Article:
deprofessionalization, structural complicity between administration and faculty, and
intellectual subjectivities must also be analyzed. All of us, no matter what our political

position, must take the time to reflect on the broad questions raised by these changes. Is the
site of the university worth struggling over or re-imagining? Can the neoliberal university be
set against itself? Is it time for reform or exodus? What other practices of knowledge
production, interpretations, modes of organization, and assemblages are possible? This
special issue is designed to reflect upon, analyze and strategize about the past, present and

future of the university.
In addition to these matters of concern, possible topics to further dialogue and enable further
study include but are not limited to:
• analyzing and assessing the crisis of the public university
• implementing globalizations: theory, rhetoric and historical experience
• continuity and transformation in national academic cultures
• the position and role of the arts, humanities and social sciences

• university leaders and university making
managerial theory/practice, academic ethics, and the symbolism of university financeuniversity-private sector intermediaries and initiatives; “innovation” and “creativity” as

alibis for academic capitalism; knowledge “transfer” and “mobilization”
marketing, media relations and the promotional condition of the university
space, time, speed and rhythm in the network university
the professor-entrepreneur, research practice, and the imperative to produce

academic labour, tenure, stratification and precarity
faculty governance, unions and institutional democracy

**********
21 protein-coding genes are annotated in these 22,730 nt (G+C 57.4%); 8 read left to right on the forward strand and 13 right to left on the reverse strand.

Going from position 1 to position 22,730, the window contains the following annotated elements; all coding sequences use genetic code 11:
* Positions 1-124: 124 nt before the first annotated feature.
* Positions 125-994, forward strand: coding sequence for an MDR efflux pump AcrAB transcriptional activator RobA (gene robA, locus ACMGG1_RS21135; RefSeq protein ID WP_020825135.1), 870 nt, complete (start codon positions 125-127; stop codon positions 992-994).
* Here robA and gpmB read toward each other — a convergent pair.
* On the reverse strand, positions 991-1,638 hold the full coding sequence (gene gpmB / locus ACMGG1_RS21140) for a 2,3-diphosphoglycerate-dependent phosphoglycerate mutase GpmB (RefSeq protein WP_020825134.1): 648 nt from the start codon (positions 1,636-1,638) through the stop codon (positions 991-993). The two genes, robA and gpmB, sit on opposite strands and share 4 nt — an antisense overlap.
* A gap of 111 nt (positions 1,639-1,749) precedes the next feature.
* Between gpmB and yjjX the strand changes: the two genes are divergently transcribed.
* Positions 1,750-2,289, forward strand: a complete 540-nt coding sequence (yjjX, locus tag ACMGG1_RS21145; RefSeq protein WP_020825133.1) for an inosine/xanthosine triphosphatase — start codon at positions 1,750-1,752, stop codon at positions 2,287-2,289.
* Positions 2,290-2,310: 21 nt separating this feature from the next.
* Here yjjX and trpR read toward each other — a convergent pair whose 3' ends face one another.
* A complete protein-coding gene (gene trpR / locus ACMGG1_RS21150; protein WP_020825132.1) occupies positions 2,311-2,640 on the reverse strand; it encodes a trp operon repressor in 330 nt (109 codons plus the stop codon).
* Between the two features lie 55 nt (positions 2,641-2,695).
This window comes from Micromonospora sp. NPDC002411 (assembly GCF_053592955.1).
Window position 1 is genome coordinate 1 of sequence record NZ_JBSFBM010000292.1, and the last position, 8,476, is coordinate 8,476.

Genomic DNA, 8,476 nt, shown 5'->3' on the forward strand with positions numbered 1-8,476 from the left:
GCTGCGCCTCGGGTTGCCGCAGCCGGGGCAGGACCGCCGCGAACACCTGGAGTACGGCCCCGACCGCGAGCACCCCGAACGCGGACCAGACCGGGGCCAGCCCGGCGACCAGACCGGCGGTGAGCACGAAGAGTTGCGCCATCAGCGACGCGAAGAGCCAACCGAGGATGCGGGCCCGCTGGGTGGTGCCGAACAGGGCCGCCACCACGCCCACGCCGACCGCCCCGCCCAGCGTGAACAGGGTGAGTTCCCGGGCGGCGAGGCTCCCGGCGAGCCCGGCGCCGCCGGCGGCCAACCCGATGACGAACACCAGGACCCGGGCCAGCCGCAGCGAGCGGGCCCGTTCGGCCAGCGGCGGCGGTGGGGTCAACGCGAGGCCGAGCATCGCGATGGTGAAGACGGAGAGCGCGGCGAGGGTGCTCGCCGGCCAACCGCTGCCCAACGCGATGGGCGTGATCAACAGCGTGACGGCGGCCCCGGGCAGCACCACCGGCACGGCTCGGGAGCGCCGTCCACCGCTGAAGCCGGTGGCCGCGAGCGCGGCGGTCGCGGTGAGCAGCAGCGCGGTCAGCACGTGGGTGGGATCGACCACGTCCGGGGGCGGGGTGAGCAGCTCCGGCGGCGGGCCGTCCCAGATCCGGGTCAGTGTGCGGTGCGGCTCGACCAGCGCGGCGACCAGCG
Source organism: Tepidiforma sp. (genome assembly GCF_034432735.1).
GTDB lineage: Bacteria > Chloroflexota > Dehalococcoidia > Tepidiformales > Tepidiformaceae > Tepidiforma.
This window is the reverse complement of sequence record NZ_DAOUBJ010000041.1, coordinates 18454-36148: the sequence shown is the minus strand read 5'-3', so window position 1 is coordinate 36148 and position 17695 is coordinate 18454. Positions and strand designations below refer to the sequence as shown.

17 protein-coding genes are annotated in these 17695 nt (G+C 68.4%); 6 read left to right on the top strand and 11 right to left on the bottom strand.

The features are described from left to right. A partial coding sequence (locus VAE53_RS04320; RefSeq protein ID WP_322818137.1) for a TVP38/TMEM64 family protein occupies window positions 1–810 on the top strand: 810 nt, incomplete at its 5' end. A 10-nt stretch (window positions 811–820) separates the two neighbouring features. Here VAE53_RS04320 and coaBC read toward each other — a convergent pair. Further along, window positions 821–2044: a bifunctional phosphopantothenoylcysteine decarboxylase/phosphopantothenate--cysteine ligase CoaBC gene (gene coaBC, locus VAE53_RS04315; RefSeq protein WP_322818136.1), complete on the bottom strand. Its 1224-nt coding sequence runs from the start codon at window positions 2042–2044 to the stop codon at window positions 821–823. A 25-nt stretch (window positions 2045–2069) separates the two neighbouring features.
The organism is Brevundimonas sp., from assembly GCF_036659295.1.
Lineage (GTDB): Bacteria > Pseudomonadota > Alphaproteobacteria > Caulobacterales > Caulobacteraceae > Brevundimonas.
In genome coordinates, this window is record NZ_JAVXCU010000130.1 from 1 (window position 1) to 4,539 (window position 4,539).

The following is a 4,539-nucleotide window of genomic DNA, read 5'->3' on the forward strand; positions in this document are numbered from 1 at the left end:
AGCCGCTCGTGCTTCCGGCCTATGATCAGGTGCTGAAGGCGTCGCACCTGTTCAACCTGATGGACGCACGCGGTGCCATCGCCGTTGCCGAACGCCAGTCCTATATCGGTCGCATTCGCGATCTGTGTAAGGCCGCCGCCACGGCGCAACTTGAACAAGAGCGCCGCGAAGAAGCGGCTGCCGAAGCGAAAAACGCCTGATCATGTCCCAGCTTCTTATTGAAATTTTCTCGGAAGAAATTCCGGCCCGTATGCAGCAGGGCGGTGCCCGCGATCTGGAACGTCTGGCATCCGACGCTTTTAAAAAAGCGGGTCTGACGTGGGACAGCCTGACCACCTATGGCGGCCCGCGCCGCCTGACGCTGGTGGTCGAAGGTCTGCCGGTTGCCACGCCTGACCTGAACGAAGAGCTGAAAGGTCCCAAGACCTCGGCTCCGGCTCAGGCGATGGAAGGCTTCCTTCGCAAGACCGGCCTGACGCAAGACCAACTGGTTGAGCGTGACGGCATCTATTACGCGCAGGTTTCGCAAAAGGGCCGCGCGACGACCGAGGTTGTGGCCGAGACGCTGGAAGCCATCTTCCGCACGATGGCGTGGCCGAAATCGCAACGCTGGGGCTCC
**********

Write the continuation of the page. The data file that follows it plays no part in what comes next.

the indebted, student-worker and the decline of academic study
scholarly disciplines and territories, infrastructure, information practices, communication

and publishing
scholarly community of money: grant agencies, writing, committees and
adjudication media/cultural production and critical/radical pedagogy
the development of knowledge cultures and the expansion of the commons

the university in relation to nearby communities and wider social movements
 resistance, common and counter-knowledge, alternative educational formations
 remaking the public university in Canada and in other national contexts

To view the author guidelines, see

To submit papers (with titles, abstracts and keywords) and supplementary media files online,
you need to register and login to the TOPIA website at

The deadline for submissions is February 15, 2012. Peer review and notification of
acceptance will be completed by May 15, 2012. Final manuscripts accepted for publication
will be due July 5, 2012. Comments and queries can be sent to Bob Hanke bhanke at yorku.ca

or Alison Hearn ahearn2 at uwo.ca.
For more information about TOPIA: Canadian Journal of Cultural Studies, visit

Professor Baden Offord
Chair (Visiting Professor) in Australian Studies
Centre for Pacific and American Studies
The University of Tokyo

E: baden.offord at scu.edu.au